That Airbnb that normally goes for $95-102/night by the way had a 56% discount for a full month. That brought our total for 30 days to a very reasonable $1491. That happens to work out to exactly our $50/night target for lodging!
Gratuitous Airbnb plugs:
If you’ve never used Airbnb before you can signup with here and save $40.
If you’d like to read more about using Airbnb you can read our posts on living in Airbnb here.
We did take a weekend trip from Ronda to Marbella and stayed for one night at the The Westin La Quinta Golf Resort & Spa in Marbella, which is normally €300/night. As nice as the pool was, that would have hurt the wallet. I used 10,000 Starwood points for a free one night stay. Use those points wisely ;)
Cost of Food (Restaurants and grocery): $42/day
Affordable restaurant food has long seemed difficult to find in Europe, but we feel we really scored a huge gastronomical jackpot in Ronda.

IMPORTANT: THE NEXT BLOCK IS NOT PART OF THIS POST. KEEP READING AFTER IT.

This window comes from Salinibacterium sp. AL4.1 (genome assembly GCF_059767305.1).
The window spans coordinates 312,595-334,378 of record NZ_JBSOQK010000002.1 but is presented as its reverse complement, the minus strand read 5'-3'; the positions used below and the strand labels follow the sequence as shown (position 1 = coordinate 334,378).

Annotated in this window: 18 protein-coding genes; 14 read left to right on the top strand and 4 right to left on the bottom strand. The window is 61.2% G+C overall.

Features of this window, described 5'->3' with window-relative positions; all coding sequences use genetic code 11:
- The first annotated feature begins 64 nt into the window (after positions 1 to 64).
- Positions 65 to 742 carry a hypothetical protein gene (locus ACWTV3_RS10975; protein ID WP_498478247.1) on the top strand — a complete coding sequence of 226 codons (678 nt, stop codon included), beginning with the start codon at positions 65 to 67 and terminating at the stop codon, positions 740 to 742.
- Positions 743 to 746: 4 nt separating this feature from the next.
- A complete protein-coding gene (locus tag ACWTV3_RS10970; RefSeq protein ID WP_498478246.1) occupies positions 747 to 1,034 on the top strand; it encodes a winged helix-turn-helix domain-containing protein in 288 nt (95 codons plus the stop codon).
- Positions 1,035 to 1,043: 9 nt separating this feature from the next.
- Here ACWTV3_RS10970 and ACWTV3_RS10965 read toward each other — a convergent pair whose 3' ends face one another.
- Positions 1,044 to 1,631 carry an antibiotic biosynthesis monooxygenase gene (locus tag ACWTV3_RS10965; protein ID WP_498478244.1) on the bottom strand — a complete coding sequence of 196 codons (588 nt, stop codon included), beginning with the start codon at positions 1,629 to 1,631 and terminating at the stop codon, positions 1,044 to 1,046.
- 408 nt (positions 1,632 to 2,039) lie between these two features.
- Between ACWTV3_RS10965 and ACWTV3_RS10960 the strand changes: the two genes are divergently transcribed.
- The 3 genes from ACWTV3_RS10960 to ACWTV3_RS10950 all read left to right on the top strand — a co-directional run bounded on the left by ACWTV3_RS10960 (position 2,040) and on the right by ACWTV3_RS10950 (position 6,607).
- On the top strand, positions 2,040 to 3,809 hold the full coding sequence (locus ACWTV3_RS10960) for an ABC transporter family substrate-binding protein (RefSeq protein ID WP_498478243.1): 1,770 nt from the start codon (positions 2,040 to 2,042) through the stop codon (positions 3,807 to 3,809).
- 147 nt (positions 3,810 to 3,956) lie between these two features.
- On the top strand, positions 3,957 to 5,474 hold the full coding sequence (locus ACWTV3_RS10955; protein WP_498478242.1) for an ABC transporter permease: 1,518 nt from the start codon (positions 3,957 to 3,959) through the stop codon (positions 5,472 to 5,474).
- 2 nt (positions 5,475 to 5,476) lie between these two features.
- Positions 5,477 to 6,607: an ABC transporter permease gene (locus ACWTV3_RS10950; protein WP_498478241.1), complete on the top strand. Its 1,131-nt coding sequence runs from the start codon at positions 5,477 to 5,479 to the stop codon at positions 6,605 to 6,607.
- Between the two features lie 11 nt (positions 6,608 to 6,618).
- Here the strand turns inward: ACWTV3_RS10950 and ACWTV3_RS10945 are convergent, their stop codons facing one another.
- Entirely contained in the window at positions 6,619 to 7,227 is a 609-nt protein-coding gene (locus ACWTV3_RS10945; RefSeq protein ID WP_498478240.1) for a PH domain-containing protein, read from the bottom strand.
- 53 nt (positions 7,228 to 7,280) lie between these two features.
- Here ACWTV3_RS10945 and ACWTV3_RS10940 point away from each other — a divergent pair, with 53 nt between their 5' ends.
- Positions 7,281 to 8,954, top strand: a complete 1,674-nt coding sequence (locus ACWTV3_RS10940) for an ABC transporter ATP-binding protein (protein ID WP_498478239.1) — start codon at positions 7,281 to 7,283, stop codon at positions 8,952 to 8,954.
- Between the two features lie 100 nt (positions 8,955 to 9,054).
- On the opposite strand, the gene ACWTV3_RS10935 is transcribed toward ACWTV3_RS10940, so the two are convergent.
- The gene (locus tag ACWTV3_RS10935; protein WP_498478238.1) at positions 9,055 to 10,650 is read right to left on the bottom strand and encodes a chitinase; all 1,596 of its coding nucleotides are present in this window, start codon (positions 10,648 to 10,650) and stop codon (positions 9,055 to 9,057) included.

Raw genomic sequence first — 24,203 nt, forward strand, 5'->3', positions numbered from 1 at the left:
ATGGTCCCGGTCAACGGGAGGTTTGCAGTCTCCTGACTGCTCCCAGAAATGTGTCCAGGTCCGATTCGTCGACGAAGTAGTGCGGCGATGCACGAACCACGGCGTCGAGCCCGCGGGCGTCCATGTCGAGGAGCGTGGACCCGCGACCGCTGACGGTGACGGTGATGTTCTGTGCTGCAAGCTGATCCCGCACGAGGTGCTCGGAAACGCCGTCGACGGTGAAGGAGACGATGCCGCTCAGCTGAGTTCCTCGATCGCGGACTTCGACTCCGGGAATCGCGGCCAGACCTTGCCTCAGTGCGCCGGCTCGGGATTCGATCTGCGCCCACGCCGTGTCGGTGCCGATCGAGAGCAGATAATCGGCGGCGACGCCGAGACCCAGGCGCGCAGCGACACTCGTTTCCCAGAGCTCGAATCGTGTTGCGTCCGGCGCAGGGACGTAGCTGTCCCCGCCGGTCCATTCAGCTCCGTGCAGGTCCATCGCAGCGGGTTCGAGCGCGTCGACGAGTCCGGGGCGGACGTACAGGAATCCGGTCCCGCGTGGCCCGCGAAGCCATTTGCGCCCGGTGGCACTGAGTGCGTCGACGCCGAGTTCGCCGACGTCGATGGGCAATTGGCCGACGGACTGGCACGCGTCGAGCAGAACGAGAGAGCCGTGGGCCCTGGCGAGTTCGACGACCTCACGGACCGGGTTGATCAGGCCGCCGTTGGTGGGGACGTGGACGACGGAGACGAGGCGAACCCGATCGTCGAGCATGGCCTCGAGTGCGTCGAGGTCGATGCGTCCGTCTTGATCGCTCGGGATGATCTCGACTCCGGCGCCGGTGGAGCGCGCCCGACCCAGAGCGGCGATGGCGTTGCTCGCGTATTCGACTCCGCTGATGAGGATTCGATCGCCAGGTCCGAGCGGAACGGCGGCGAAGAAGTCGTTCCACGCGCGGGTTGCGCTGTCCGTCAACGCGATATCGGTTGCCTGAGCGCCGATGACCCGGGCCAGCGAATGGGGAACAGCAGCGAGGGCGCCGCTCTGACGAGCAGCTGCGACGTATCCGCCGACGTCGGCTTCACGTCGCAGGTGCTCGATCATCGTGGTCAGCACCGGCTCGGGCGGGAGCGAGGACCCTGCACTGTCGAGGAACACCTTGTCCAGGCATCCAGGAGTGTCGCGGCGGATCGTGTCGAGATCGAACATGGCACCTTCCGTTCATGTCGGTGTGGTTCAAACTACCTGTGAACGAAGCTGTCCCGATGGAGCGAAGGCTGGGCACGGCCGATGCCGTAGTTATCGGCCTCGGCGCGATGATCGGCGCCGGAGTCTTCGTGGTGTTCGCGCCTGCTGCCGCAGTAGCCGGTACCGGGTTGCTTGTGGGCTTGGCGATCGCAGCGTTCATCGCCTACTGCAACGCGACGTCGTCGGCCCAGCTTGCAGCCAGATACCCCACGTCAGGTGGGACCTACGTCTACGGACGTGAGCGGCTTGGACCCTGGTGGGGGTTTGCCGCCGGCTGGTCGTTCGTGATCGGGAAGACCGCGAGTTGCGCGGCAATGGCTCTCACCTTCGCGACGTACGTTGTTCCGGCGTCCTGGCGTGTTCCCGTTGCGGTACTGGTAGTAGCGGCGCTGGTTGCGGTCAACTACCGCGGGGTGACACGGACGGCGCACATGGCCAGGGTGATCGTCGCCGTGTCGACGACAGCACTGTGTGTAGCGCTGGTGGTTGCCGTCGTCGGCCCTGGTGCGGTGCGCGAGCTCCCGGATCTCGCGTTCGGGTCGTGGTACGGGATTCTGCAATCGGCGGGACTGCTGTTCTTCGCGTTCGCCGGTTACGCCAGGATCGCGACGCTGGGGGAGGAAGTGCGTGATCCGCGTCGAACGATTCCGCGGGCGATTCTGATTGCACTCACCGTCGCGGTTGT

With a month planned for Ronda we expected to buy some groceries and eat at home quite a bit to keep costs down. In practice however we really didn’t. We made a few cheese sandwiches and salads at home, drank a couple bottles of wine at home, but that as about it. I don’t think we “cooked” food once even though we had a range and microwave.
The main reasons for not cooking was having found a pair of restaurants nearby that were both delicious and affordable. Most mornings we’d walk up to a nearby cafe, Meson Coto Alto, where we’d split a full portion of an delicious thick tortilla española for breakfast along with coffees and come away having spent less than €20. Then many evenings we’d walk 50m from our front door to a casual restaurant, Gastrobar Deja Vu, which was so amazing I’m going to write an entire post about it. High quality food, beautiful presentation, great service, and dinner for two with a glass of wine would regularly come out between €20-25.
Cost of Transportation (Weekend Trip to Marbella): $1.30/day
Ronda is small enough you can walk from one end to the other in less than 25 minutes. That meant we didn’t need any local transport in Ronda beyond our feet.
We would have taken a taxi from the train station to our Airbnb just because of the distance, heat and bags, but our gracious Airbnb host gave us a ride both directions!